PATRONS who packed Kaiso Blues Café on Sunday night went there looking for a jazz treat and that is exactly what they got.
Featuring Douglas “Dougie” Redon, from the moment the Douglas Redon Quintet began its first set patrons got into the music.
With Redon on double second pans, Richard Joseph on drums, Russell Durity on bass, Chantal Esdelle on keyboard and Tamba Gwinde on percussions, the quintet immediately got feet tapping, heads bobbing and bodies shifting left and right on chairs to Redon's compositions One For Silver and Uptown Groove.
The treatment of Winston “Shadow” Bailey’s Obeah next, was particularly interesting, as was Redon’s Welcome to Phase II.
The Quintet closed the first set with Incompatibilidade De Gênios, from the pen of Brazilian singer-songwriter João Bosco.
The jazz ensemble began the second set with the sweet version of Baron’s (Timothy Watkins) Melosian Rhapsody, and followed that with Sweet like Sugar and Those Dancing Days, two more Redon compositions.
Redon then stepped away from his pans and invited his friend Len “Boogsie” Sharpe to take over while he went on bass to play the Mort Garson composition Our Day Will Come, made popular by American R&B group Ruby & the Romantics, and more recently by Amy Winehouse. The audience loved it.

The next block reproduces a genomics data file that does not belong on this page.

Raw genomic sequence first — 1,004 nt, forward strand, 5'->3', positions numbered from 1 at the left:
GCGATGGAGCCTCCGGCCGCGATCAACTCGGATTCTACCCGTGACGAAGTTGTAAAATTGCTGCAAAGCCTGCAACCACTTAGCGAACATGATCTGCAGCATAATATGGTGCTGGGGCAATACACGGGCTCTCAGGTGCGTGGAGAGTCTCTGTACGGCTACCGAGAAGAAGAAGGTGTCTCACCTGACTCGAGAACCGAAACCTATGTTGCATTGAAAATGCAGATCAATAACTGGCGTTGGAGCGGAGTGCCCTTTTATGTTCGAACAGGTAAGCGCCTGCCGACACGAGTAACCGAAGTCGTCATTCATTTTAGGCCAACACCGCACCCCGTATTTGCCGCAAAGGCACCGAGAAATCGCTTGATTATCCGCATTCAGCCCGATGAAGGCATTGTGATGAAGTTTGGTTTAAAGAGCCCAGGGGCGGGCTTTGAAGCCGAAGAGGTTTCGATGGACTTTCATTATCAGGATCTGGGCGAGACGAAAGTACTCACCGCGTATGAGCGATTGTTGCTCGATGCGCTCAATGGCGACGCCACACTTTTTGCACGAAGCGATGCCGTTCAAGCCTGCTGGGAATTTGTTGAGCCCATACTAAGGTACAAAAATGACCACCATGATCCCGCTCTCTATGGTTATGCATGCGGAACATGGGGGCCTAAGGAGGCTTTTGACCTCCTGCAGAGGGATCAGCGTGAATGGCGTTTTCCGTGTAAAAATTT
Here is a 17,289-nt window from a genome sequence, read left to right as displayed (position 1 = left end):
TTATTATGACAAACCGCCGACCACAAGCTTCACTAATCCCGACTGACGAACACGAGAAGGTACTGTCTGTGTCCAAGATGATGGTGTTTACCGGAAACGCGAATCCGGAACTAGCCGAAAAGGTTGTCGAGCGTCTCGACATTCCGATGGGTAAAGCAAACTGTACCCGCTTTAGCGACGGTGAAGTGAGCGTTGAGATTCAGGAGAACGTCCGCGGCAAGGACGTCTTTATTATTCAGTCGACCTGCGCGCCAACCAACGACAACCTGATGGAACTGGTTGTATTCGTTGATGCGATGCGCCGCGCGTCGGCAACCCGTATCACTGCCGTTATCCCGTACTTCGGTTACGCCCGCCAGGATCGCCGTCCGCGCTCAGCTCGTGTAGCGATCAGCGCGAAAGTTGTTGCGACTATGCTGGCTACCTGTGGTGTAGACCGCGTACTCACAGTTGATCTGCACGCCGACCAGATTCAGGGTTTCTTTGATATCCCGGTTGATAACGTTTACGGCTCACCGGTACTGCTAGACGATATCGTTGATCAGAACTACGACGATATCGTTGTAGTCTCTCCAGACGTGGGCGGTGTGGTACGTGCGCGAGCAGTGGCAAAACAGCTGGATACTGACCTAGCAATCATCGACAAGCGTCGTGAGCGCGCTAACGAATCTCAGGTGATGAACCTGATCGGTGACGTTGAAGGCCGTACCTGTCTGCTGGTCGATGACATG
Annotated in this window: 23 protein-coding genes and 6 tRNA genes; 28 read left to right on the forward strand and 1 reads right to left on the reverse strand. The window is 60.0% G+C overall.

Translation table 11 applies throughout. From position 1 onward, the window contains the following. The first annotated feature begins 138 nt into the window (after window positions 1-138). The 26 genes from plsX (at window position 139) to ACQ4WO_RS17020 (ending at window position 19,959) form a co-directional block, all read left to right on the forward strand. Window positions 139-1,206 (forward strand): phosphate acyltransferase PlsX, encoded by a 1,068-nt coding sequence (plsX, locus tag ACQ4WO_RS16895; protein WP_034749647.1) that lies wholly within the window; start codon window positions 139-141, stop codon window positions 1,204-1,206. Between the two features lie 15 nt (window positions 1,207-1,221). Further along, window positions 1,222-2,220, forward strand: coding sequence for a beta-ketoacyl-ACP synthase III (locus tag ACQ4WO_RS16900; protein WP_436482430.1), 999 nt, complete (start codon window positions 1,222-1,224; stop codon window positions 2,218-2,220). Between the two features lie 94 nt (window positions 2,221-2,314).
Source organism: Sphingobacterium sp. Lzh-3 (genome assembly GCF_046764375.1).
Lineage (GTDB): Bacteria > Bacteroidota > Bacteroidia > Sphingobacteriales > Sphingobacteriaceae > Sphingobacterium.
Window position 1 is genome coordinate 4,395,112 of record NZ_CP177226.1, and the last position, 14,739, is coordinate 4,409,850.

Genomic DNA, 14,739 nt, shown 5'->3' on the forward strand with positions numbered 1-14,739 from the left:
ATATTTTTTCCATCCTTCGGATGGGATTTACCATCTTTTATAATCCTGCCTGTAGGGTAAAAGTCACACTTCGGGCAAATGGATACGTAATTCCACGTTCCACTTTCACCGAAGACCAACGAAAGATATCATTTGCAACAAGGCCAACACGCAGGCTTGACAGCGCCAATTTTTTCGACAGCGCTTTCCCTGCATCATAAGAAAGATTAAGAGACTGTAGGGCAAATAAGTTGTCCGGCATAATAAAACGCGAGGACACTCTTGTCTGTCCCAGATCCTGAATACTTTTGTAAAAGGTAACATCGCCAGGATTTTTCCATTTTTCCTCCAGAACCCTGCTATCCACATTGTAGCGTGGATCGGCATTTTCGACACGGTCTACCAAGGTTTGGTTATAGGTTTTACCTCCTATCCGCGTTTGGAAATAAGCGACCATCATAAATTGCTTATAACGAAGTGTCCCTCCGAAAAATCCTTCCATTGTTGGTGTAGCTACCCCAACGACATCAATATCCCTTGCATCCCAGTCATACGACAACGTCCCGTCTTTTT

As Boogsie exited the stage and with Redon back on his pans, he introduced his new number 2019 DKC, and led the band into singing the refrain Drugs! Killing! and Corruption! That caught the audience's attention and soon enough they started signing along.
But it was the execution of Black Orpheus, the theme song of the 1959 romantic tragedy film made in Brazil by French director Marcel Camus, that had all eyes glued to the stage.
The audience was mesmerised by the skilful playing of both pan and bass by Redon. At the end of the song patrons gave him a standing ovation.
However, his saying his next song, Osibisa’s Music For Gong Gong was going to be the final song for the night was met with: “Na! Yuh mad or what!”
Redon laughed then launched into the song, but gave the audience a lagniappe folk song Santimanitay and Samba de Orfeu.
People left the café with broad smiles on their faces, from sheer enjoyment of the show.